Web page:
short-term rate differentials

EUR: Driven even more by the dollar after dovish ECB hike

The ECB delivered a 25bp rate hike yesterday but added a paragraph in its statement that quite clearly hinted this should be the last move of the tightening cycle. That paragraph, which President Christine Lagarde re-read multiple times during her press conference, says ECB rates have “reached levels that, maintained for a sufficiently long duration, will make a substantial contribution to the timely return of inflation to the target”.

A data-dependent approach was reiterated, but it is now looking more likely that will be used to judge how long rates will be kept at such restrictive levels, rather than to decide whether to add another hike before reaching the peak.

We had discussed the asymmetrical downside risks for the euro yesterday, and those fully materialised. With a full 25bp hike already in the price by year-end, the ECB had to move away from dovish language to support the euro, while quite the opposite happene

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FX Daily: Dollar Bears Urged to Be Patient as Dollar Reconnects with Rate Differentials

ING Economics ING Economics 24.07.2023 09:26
FX Daily: Dollar bears being asked for patience Quiet summer markets are seeing dollar pairs consolidate in new, slightly lower ranges. It will be another quiet session today ahead of a big week for G3 central bank meetings. Dollar bears may find some reassurance from emerging markets, where the PBoC is trying to limit USD/CNY gains and the South African rand is holding up despite the lack of a rate hike.   USD: Dollar reconnects with short-term rate differentials As my colleague Francesco Pesole has been writing this week, the dollar has made a modest comeback as both US yields adjust higher and short-term rate spreads stay in the dollar's favour. In fact, one could argue that the dollar should even be a little higher given that two-year US yields have retraced about 50% of their drop in the first half of July and the DXY has only retraced one-third of its losses. Price action over the past week probably shows that a switch to the disinflation trade will not be easy and will require a constant drip feed of supporting evidence – be it softer price or weaker activity data. Yesterday's drop in US initial claims clearly did not help here. Casting around the world in quiet FX markets we see the People's Bank of China (PBoC) continuing to fight a weaker renminbi by printing lower USD/CNY fixings than model-based estimates suggest. Despite credible calls for a lower renminbi to support growth and battle deflation, it seems Chinese policymakers prefer to keep renminbi losses contained and prevent a 'sell China' mentality building. The PBoC's battle against a stronger USD/CNY is a slight dollar negative in quiet summer markets – especially should it extend to outright dollar sales. Today's session should be a quiet one as the market prepares for US Federal Reserve, European Central Bank and Bank of Japan (BoJ) meetings next week. Regarding the BoJ, expectations of any Yield Curve Control policy tweak seem very low (perhaps too low) given that the 30-year Japanese government bond (JGB) yield is drifting lower and the forward market prices 10-year JGB yields at 50bp in three months and at only 55bp in six months. These 10-year yields should be priced a lot higher were the market expecting a policy change. USD/JPY may well drift to the 141.15/142.00 area before next Friday's BoJ meeting.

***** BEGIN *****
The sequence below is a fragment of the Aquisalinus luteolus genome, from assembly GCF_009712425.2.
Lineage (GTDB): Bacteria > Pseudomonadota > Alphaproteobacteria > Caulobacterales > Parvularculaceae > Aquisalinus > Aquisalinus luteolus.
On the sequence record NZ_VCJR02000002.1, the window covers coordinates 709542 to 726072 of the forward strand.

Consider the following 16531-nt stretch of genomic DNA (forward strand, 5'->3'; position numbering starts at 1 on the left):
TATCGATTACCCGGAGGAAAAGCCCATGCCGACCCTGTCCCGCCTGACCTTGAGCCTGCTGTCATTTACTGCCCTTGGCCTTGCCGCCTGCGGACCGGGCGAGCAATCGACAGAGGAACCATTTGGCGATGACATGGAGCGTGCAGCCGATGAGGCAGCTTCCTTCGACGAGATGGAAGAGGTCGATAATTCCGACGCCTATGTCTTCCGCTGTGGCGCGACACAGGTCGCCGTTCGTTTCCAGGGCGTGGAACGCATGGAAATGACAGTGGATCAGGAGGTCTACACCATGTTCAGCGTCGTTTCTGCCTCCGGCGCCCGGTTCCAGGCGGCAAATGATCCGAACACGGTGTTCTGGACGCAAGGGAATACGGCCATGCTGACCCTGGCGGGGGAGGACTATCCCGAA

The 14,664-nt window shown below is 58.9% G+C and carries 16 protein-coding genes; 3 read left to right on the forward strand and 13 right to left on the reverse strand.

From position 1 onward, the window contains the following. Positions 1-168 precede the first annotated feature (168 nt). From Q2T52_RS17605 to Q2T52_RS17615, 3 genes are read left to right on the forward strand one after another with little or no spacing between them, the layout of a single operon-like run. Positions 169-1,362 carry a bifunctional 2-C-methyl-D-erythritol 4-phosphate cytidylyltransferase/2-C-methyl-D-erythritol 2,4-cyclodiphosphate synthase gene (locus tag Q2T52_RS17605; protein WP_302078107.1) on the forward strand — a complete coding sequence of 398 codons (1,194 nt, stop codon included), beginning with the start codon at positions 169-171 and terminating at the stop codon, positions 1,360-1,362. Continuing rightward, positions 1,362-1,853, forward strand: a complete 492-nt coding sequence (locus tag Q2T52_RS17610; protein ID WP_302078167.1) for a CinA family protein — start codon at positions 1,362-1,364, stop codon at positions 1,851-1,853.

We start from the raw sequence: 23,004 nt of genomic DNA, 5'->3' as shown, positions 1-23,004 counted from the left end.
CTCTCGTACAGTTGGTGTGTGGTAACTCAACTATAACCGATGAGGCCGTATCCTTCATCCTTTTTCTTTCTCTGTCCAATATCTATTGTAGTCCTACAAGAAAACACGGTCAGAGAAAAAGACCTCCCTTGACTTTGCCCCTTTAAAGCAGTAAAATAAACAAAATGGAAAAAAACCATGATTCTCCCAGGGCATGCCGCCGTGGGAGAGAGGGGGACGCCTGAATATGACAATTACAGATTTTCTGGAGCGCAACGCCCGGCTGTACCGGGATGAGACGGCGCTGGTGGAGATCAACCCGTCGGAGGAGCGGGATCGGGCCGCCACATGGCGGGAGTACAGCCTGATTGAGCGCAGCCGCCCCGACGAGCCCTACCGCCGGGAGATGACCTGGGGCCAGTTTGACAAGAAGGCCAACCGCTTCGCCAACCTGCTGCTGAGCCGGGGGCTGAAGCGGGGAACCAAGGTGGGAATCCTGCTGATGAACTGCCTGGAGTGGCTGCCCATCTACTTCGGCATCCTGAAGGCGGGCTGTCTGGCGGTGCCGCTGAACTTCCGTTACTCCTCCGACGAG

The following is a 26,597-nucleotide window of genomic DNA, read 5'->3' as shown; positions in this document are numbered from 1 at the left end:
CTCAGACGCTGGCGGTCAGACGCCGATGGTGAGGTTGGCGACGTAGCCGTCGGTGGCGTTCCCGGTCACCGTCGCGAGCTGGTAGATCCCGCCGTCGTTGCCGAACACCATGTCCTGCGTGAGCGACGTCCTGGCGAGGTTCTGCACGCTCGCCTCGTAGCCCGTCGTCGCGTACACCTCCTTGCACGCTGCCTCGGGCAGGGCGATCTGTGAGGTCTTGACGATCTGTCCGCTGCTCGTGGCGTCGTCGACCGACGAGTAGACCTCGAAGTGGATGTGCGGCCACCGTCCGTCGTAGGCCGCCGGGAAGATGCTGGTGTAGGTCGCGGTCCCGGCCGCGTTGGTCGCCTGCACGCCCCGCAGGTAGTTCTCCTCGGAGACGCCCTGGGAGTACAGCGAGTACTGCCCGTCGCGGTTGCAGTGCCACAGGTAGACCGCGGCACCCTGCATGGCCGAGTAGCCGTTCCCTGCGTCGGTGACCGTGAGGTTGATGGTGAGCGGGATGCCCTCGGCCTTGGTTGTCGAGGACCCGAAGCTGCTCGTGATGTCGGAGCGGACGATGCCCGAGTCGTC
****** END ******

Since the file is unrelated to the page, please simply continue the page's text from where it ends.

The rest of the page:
Escalating Russia-Ukraine Tensions Amplify Oil Supply Risks: The Commodities Feed

FX Daily: Dollar Bears Urged to Be Patient as Dollar Reconnects with Rate Differentials - 24.07.2023

ING Economics ING Economics 24.07.2023 09:26